Chief Medical Officer statement
Statement by Australian Government Chief Medical Officer, Professor Brendan Murphy
”Australia has one of the best health systems in the world. However, like many other countries, it is under pressure from an ageing population, increasing chronic disease and rising community expectations. As a former nephrologist, I have seen first-hand how much good medical care can impact a person’s life, and want all Australians to be able to access safe and quality care.
Attracting many professions into rural and regional areas can be difficult, and medical professionals are no different. The vast geography of Australia presents a challenge that requires significant planning and long term activities.
The Australian Government is committed to improving health outcomes for rural Australians and ensuring that all communities have access to the medical care they need. We know that the workforce has grown organically in response to local demand for services, but problems of geographic maldistribution persist despite the efforts of medical workforce planners. People in remote and very remote communities still have access to fewer services than people living in other areas of Australia; this is something we are dedicated to changing.
The Australian Government is currently spending up to $1.4 billion per year on health workforce measures alone. Further investments are made every day through Medicare and other Primary Care initiatives with a rural focus. The long-standing Rural Health Multidisciplinary Training (RHMT) Program aims to build the rural health workforce. In 2018, around one third of commencing medical students in the RHMT came from a rural background. Building on the RHMT Program, the Murray-Darling Medical Schools Network will enable medical students, for the first time, to undertake almost all of their training in rural settings. Expanded incentives for health professionals to work outside the major cities will put more Australian doctors in rural and remote areas. In addition, the growth of the medical profession will be regulated and overseas trained doctors entering Australia will be directed to work in areas where they are most needed.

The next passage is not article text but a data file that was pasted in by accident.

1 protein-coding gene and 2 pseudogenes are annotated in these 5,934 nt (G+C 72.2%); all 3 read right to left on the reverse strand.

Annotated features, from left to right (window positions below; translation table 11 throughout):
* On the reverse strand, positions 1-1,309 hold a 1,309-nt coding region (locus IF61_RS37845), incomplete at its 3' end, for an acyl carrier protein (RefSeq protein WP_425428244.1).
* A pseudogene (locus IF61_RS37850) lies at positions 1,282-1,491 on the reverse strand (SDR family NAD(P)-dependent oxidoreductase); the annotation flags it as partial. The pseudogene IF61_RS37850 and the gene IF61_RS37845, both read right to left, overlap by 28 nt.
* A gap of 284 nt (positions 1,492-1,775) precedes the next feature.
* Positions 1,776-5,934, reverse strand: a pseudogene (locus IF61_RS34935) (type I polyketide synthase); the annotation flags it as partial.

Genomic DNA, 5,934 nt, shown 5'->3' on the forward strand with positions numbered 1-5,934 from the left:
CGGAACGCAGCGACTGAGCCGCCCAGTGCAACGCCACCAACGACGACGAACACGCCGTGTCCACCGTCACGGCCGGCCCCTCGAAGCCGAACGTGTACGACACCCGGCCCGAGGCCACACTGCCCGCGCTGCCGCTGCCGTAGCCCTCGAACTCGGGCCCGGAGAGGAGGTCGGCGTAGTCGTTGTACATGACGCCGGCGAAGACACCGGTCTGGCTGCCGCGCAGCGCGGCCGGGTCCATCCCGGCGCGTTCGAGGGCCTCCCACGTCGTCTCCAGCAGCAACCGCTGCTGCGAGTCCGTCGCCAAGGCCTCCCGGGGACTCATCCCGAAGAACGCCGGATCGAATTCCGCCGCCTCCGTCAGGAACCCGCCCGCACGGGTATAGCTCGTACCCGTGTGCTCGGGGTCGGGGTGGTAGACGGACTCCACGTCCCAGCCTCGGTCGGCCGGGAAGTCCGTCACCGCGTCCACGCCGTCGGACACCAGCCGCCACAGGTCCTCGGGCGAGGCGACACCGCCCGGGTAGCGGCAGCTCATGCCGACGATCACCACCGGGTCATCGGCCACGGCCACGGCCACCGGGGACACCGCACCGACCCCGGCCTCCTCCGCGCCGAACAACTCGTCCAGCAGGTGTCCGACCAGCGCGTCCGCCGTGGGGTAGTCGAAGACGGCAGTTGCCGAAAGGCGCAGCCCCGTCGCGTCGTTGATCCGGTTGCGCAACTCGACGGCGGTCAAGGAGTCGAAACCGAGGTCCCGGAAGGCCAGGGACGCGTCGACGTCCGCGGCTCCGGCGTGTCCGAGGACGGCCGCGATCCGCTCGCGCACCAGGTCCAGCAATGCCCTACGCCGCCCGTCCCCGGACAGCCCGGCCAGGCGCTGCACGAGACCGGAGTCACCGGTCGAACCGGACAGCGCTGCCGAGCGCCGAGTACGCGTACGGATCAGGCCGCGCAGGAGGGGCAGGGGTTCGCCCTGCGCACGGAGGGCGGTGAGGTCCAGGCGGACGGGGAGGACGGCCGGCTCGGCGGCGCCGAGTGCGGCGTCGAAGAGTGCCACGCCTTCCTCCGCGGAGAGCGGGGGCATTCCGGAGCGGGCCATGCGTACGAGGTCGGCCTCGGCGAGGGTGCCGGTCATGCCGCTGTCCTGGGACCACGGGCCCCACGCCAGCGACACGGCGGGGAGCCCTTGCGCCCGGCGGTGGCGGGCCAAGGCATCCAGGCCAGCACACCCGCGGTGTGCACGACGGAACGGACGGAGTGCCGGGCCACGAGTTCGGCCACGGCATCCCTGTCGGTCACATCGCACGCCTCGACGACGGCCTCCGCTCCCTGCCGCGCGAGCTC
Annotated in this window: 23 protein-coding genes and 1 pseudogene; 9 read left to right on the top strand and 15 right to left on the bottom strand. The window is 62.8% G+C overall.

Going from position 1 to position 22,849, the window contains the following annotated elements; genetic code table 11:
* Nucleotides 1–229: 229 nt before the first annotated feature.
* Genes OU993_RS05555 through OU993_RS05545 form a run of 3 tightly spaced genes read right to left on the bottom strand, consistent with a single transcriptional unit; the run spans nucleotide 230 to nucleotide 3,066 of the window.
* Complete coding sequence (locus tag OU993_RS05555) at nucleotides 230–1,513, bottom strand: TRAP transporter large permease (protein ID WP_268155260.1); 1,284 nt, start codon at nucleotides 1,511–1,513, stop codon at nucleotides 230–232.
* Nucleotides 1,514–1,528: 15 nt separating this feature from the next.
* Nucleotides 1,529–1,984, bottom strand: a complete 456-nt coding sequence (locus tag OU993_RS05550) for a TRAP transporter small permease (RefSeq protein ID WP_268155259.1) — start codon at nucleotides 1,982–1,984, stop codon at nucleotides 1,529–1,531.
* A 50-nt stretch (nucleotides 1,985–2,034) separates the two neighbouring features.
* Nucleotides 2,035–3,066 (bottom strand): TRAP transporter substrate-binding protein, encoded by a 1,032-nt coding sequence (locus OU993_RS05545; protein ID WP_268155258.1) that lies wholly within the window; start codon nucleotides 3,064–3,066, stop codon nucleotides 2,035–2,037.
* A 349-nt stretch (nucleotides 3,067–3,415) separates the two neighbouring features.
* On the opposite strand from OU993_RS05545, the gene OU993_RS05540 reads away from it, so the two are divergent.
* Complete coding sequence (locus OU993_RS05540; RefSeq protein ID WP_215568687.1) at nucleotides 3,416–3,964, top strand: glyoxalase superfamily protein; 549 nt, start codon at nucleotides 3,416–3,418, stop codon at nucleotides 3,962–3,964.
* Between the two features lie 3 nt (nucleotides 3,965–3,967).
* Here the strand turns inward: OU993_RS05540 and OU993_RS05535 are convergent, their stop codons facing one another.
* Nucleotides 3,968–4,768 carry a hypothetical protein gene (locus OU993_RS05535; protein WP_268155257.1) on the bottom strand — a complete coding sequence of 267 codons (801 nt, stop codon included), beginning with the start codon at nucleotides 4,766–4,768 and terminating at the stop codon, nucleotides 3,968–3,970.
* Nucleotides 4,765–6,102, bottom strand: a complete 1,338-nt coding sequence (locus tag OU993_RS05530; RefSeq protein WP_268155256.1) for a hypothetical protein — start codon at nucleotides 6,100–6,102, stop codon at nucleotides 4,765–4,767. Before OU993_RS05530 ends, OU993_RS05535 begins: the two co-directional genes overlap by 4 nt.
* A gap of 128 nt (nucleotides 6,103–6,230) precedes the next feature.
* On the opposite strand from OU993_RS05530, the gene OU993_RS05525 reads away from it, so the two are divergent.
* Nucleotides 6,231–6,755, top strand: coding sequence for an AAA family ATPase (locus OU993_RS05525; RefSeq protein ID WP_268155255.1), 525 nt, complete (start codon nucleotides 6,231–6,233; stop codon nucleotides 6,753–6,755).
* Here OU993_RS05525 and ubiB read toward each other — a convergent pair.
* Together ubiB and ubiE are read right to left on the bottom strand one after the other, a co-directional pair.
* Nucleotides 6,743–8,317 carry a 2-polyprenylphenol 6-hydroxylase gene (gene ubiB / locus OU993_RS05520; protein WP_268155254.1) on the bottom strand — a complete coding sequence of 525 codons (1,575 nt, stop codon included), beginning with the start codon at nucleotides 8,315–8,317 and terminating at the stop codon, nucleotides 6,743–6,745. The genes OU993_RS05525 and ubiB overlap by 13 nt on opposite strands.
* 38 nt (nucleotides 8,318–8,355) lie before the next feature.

We have also funded extra dental, mental health and aeromedical services delivered by the Royal Flying Doctor Service in remote areas, targeted support for the Aboriginal and Torres Strait Islander health workforce, and a role for nurses. We are determined to strengthen the health workforce to meet Australia’s needs, and provide more opportunities for health professionals to experience the breadth and fulfilment that rural practice can bring.
To ensure we have the right people in locations where they are needed most we have an updated Distribution Priority Area (DPA) system to facilitate placing medical practitioners in communities of greatest need across Australia. We have used the latest demographic information such as age, gender and socioeconomic status to help determine service needs of each community. This system will directly support those communities that are most in need.
There is still much to be done to ensure equitable access for all, and while the Commonwealth does not have a direct role in employing health professionals we are deeply committed to working closely with the sector and states and territories to achieve this goal. No one can solve medical workforce in isolation. This is why we are working together under the Medical Workforce Reform Advisory Committee to develop a National Medical Workforce Strategy, a collaborative vision for how the investment in individuals, doctors and organisations are best coordinated for Australia’s health system.
As the Chief Medical Officer responsible for health and rural health, I am proud to be part of a Government that is profoundly committed to supporting a first-class health workforce, while bridging the city–country divide so that rural Australians can access the health services they need.”